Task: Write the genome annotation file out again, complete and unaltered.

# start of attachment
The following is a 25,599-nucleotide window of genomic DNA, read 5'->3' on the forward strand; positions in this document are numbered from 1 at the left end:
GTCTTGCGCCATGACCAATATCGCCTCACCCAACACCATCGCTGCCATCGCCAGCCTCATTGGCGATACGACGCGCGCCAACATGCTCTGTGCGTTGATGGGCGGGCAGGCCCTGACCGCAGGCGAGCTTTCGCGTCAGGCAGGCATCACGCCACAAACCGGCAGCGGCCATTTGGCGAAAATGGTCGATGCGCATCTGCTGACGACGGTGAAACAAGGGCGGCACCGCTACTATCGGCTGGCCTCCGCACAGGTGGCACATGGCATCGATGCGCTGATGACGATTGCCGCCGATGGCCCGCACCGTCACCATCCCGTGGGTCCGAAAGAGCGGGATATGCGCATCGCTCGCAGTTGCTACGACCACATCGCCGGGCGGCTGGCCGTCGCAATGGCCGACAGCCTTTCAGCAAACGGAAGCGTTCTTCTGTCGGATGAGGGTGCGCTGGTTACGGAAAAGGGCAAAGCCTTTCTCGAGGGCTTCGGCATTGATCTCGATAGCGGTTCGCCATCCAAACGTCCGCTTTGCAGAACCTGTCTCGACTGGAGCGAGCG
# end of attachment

The following is a 25,599-nucleotide window of genomic DNA, read 5'->3' on the forward strand; positions in this document are numbered from 1 at the left end:
GTCTTGCGCCATGACCAATATCGCCTCACCCAACACCATCGCTGCCATCGCCAGCCTCATTGGCGATACGACGCGCGCCAACATGCTCTGTGCGTTGATGGGCGGGCAGGCCCTGACCGCAGGCGAGCTTTCGCGTCAGGCAGGCATCACGCCACAAACCGGCAGCGGCCATTTGGCGAAAATGGTCGATGCGCATCTGCTGACGACGGTGAAACAAGGGCGGCACCGCTACTATCGGCTGGCCTCCGCACAGGTGGCACATGGCATCGATGCGCTGATGACGATTGCCGCCGATGGCCCGCACCGTCACCATCCCGTGGGTCCGAAAGAGCGGGATATGCGCATCGCTCGCAGTTGCTACGACCACATCGCCGGGCGGCTGGCCGTCGCAATGGCCGACAGCCTTTCAGCAAACGGAAGCGTTCTTCTGTCGGATGAGGGTGCGCTGGTTACGGAAAAGGGCAAAGCCTTTCTCGAGGGCTTCGGCATTGATCTCGATAGCGGTTCGCCATCCAAACGTCCGCTTTGCAGAACCTGTCTCGACTGGAGCGAGCG